It’s that time of year again when both growth and value investors can look to the performance of ASX 200 stocks for FY 2016 for potential investments. If you believe stocks on the way up will keep going up, the top five performing stocks of 2016 are worth a look. If you are a bargain hunter looking for fundamentally sound stocks that have fallen out of favor for a variety of reasons, the bottom five performers are worth a look.
Here, below, then are the top five and the bottom five stocks from the ASX 200 for the Financial Year 2016, along with growth forecasts and historical total shareholder returns.
Bargain hunters will be disappointed by the meager growth forecasts and poor historical performance of the bottom five companies. Biotech specialist in cellular medicine Mesoblast Limited (MSB) has been teasing and disappointing investors for years. As is the case with many innovative Biotechs, the company has been long on promise and short on performance. The 15% earnings growth forecast is deceiving as it represents a narrowing of negative earnings per share from a -$0.372 in FY 2015 to an expected loss of -$0.252 in FY 2017.
Cover-More Group Limited (CVO) and Spotless Group Holdings Limited (SPO) are newcomers to the ASX, debuting in 2013 and 2014 respectively. Cover-More offers travel insurance and travel-related medical coverage. The stock opened its first day of trading at $1.75 and has dropped 26% since.
Spotless Group started out with a single dry-cleaning store and now offers laundry and linen services to enterprises and facility services including catering and food services, grounds and waste management, and fire and security services. The stock also opened its first trading day at $1.75 and is down 29% since.
Origin Energy (ORG) and Orica Limited (ORI) both have long histories of less than stellar performance and equally dismal future prospects.
Growth investors have cause for optimism with most of the top five performers. A2 Milk Company (A2M) and Bellamy’s Australia (BAL) are also newcomers to the ASX with New Zealand based A2M dual listing on the ASX, beginning trading in late March of 2015 with an opening share price of $0.56. It has risen 234% since its debut. Bellamy’s began trading on 5 August of 2014, opening at $1.31. The stock is up 800% since. Both these stocks were on what seemed to be a never-ending ride upward until January of this year. Here is a two year price performance chart for these two companies.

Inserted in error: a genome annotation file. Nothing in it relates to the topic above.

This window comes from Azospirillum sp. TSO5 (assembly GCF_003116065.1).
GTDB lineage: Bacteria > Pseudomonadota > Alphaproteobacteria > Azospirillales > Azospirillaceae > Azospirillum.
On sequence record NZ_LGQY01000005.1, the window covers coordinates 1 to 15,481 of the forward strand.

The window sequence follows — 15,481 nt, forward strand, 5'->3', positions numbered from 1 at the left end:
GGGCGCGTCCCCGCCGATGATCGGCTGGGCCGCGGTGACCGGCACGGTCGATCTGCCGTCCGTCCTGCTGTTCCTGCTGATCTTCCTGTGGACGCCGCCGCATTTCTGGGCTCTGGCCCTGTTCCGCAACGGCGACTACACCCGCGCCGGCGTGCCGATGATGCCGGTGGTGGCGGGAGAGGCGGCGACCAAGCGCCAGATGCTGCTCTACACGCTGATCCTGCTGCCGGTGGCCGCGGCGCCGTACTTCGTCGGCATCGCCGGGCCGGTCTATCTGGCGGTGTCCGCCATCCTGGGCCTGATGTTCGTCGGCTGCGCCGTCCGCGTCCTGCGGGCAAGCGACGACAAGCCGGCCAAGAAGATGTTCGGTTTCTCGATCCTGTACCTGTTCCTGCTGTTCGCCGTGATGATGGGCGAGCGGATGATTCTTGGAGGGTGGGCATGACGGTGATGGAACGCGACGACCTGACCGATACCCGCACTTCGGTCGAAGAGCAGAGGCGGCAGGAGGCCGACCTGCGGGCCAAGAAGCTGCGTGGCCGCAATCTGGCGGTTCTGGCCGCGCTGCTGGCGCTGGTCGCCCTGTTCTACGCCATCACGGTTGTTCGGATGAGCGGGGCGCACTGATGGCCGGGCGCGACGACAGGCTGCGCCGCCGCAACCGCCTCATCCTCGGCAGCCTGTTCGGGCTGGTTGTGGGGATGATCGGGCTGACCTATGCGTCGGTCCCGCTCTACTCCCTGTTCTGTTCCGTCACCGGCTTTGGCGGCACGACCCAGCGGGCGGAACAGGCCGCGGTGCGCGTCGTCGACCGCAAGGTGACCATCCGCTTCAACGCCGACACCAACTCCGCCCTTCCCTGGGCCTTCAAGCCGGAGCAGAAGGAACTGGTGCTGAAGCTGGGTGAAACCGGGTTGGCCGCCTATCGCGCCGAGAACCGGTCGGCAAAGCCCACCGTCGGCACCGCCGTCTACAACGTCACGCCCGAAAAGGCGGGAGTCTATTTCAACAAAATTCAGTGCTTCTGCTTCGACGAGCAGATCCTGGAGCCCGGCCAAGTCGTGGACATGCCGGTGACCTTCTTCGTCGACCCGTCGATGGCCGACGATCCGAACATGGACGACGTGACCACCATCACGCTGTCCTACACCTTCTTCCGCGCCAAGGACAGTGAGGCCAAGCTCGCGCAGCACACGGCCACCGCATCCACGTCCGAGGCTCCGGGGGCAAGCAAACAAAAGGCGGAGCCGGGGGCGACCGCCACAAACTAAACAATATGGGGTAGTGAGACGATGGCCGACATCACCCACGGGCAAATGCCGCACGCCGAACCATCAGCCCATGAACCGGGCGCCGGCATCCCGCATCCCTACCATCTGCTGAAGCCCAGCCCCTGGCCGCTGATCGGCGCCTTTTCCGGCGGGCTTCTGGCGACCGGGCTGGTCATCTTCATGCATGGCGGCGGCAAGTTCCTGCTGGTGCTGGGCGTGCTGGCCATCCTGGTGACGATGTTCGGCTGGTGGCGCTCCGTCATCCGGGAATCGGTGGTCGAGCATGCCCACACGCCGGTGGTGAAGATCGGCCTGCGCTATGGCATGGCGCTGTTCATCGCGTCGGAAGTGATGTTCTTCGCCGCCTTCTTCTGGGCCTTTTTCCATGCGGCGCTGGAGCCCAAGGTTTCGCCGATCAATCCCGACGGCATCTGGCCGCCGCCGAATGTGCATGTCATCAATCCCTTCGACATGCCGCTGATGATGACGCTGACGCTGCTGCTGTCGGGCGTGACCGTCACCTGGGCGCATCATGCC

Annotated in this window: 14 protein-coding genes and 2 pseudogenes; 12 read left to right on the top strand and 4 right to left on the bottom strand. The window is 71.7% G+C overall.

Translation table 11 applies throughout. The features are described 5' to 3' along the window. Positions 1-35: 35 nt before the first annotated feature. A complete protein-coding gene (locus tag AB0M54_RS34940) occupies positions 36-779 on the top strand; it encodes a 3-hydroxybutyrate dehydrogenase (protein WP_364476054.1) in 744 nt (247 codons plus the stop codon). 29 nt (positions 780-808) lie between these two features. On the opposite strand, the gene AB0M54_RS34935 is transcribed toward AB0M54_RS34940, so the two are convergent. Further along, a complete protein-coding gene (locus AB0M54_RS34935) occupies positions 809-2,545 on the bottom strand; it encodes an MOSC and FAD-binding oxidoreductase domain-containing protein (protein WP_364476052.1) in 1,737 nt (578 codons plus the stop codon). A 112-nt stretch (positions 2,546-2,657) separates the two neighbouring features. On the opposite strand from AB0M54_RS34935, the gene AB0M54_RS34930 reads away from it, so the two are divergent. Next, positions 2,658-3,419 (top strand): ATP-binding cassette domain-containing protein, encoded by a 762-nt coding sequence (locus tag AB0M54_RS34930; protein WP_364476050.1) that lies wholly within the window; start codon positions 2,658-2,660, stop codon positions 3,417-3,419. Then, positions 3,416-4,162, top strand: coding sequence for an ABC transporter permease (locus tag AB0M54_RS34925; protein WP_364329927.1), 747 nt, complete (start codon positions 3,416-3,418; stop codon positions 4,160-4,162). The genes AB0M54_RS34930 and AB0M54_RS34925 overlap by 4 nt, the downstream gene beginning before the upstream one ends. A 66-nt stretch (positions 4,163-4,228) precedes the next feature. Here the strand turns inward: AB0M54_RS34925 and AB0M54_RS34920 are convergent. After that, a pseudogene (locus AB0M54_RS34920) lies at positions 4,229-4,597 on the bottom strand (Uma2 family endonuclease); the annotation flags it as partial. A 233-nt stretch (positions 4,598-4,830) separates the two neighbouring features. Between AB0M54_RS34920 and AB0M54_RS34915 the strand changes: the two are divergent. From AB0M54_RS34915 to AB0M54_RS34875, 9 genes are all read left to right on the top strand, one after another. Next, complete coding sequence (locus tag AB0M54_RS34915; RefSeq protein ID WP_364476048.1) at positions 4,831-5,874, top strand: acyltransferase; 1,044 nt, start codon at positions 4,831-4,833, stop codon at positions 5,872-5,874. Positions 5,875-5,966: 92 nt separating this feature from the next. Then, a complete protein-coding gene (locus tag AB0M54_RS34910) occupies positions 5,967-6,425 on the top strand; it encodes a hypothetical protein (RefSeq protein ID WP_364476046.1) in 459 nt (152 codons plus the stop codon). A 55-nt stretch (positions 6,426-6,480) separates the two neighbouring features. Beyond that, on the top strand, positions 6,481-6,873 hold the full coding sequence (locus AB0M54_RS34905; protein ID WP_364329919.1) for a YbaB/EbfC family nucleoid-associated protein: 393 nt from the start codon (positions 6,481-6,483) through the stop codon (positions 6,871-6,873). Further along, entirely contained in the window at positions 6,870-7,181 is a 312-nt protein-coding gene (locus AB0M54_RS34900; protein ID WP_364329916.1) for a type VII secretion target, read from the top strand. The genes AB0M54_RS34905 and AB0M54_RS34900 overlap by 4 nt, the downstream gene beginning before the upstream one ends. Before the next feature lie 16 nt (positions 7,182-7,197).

The two companies have been riding the tidal wave of growing demand in China for quality baby formula. The abandonment of that country’s one child policy and the food producer scandals there have led to Chinese consumers increasingly looking to Australia for supply. Enter the Chinese government with plans to increase regulations for foreign food products imported to China via online sales. The proposed regulations appear to be complex, with increased tax revenue one of the objectives along with better food safety via fresh product registration for importers. Bellamy’s and A2M have a reputation for high quality offerings and should be able to weather this storm. Companies have until the close of 2017 to meet the new regulatory burden.
Analyst estimates for both companies remain strong. Bellamy’s reported earnings per share for FY 2015 of $0.109. Analysts expect EPS to increase to $0.38 in FY 2016 and to $0.64 in 2017. A2M showed an EPS of -0.03 in FY 2015 with growth in FY 2016 to go to an EPS of $0.04 and doubling to $0.08 the following year.
The top three performers for 2016 were mid-tier gold miners. The price of gold has been sliding for close to five years but has rebounded well in 2016. Here is a five year chart for gold.
As the price declined, miners everywhere looked to tighten their operations to lower costs sufficiently to remain at least marginally profitable. Some of the world’s largest producers sold their Australian assets at bargain prices. It should come as no surprise then that gold miners would perform well in 2016.
St Barbara Limited (SBM) and Saracen Minerals (SAR) were both admitted to the ASX 200 this year, with SBM in March and SAR in May. Moving to the ASX 200 attracts large institutional investors, some of whom are restricted to large cap stocks, as well as managers from funds that track the index.